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Driver admits killing Chris Boardman’s mother, Carol, by careless driving leading crown to drop death by dangerous driving charge

Liam Rosney pleads guilty to causing death by careless driving of 75-year-old cyclist

A pick-up truck driver has admitted causing the death by careless driving of Carol Boardman, the mother of former pro rider turned cycling campaigner Chris Boardman.

Liam Rosney, aged 33, pleaded guilty to the charge today at Mold Crown Court reports Wales Online.

Mrs Boardman, aged 75, died from injuries sustained when she was run over by Rosney after falling from her bike on a mini-roundabout in Connah’s Quay, North Wales.

Rosney also faced a separate, more serious charge of causing death by dangerous driving on connection with the incident, which happened in July 2016.

But Matthew Curtis, prosecuting, said that after assessing the situation together with the police, family liaison officers and other experts, the crown would not now be pursuing that charge.

Prior to Rosney entering the guilty plea today, Mr Curtis had told the court of how he had exchanged three phone calls with his wife in the lead-up to the collision.

He said: "The phone was being used on speaker mode, not requiring the defendant to handle the phone as he was talking, but plainly to accept or reject or end calls.

"The call ended prior to entry on to the roundabout, we know that from billing data.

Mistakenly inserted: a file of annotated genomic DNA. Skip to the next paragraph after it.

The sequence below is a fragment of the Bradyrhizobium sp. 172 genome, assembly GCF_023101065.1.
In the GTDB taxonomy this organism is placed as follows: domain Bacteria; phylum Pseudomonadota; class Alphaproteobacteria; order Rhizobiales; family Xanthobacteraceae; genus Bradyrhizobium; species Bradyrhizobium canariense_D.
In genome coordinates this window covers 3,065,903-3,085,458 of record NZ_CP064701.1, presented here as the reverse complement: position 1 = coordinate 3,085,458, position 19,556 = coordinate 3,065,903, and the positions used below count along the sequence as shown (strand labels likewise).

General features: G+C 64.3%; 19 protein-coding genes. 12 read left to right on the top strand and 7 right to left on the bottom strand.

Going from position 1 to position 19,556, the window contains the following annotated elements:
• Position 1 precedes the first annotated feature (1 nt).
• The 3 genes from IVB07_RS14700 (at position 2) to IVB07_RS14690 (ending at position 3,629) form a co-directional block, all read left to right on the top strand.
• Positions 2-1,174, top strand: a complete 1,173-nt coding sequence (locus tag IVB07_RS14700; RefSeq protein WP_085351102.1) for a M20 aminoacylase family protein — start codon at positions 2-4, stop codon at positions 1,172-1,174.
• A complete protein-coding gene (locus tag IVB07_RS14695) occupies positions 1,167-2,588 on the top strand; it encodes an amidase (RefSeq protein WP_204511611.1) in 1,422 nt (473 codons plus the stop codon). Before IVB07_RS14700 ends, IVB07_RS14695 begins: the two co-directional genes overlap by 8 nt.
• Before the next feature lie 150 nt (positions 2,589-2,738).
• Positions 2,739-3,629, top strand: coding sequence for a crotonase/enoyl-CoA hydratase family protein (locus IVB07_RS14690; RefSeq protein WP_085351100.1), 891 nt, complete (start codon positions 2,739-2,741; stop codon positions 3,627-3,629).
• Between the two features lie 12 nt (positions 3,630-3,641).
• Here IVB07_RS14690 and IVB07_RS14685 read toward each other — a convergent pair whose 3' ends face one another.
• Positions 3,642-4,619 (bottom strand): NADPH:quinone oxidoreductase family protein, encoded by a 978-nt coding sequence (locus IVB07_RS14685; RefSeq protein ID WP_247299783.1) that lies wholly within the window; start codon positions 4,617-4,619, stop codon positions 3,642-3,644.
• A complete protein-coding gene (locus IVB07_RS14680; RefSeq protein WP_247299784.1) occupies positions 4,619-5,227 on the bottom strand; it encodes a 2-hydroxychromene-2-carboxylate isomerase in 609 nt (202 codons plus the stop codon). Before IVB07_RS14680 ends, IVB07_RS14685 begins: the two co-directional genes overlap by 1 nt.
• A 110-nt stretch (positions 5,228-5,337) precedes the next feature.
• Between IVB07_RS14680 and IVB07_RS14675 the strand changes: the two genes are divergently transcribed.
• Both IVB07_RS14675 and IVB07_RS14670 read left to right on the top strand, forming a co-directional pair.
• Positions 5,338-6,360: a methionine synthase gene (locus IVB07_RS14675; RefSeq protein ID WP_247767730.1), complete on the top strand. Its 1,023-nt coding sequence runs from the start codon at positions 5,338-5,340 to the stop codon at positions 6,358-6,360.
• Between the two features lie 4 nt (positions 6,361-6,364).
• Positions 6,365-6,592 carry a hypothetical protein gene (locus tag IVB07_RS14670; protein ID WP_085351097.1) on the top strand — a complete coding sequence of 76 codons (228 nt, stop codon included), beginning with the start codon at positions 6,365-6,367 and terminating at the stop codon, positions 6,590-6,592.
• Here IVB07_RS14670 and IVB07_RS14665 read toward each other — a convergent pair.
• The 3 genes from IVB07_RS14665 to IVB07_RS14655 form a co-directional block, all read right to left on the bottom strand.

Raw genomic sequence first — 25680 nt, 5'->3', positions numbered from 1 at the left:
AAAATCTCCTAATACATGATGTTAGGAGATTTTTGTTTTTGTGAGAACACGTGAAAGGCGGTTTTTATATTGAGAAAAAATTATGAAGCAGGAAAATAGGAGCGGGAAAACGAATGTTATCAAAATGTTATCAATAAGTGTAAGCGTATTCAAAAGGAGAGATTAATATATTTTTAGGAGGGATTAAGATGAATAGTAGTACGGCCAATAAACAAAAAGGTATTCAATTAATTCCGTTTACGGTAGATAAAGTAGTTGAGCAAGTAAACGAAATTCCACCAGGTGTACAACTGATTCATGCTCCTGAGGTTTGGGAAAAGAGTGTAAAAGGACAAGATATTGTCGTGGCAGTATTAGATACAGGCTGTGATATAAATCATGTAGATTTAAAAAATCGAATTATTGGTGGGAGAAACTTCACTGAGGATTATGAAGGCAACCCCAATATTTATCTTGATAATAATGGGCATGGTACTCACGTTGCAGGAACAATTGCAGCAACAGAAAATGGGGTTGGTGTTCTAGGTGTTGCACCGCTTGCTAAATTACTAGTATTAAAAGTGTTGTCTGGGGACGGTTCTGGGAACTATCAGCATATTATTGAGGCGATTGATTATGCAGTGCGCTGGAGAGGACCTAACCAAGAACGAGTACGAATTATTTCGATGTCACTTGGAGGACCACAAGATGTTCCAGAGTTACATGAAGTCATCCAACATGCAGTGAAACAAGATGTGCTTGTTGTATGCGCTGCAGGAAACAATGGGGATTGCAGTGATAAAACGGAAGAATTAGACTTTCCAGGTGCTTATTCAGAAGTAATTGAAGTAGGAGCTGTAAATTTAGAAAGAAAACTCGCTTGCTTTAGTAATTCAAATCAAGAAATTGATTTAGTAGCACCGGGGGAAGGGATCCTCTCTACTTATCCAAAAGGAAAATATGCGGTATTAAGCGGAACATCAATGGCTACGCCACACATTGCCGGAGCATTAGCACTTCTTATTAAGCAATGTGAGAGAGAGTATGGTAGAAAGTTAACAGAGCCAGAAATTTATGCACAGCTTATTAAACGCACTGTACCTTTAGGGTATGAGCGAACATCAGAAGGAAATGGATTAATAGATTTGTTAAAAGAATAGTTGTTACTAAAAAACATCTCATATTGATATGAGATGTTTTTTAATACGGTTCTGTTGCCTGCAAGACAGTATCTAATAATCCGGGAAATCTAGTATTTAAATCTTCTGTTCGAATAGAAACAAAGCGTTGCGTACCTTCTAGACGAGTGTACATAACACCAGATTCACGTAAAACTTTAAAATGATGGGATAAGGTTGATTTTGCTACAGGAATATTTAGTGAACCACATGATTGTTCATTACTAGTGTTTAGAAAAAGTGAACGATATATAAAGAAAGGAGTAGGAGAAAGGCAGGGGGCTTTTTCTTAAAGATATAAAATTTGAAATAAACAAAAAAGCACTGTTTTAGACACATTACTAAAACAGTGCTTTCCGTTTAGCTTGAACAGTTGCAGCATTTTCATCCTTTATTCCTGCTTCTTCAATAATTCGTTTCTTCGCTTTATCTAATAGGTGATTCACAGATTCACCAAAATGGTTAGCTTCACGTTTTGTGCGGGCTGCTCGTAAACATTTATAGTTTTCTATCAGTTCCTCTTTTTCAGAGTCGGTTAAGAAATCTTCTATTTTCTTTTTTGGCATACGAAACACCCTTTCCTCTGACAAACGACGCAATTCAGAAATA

"What we will say the case is, then, is that the defendant continued to be distracted by (a) the telephone calls which he had been taking, and (b) his mobile telephone, which was on the passenger seat inside his vehicle.

"We know he did not see Mrs Boardman and first realised he may have collided with her when his vehicle was physically riding over Mrs Boardman's body."

At Mold Crown Court in July this year, a judge directed jurors to return not guilty verdicts on Rosney and his wife Victoria in respect of separate charges of perverting the course of justice relating to the deletion of mobile phone records.

Judge Rhys Rowlands told the jury to return the not guilty verdict on those charges since in his opinion they could not fairly convict either of the accused, and set Rosney’s trial on the other charges for today’s date.

Today he informed Rosney that while his guilty plea would attract ssoe credit, it would be “nowhere near as much” as it would have been had he made it at the initial trial in July.

Rosney will be sentenced on 31 July, and the judge has not ruled out a custodial sentence with the offence carrying a maximum penalty of five years’ imprisonment.

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Simon joined as news editor in 2009 and is now the site’s community editor, acting as a link between the team producing the content and our readers. A law and languages graduate, published translator and former retail analyst, he has reported on issues as diverse as cycling-related court cases, anti-doping investigations, the latest developments in the bike industry and the sport’s biggest races. Now back in London full-time after 15 years living in Oxford and Cambridge, he loves cycling along the Thames but misses having his former riding buddy, Elodie the miniature schnauzer, in the basket in front of him.

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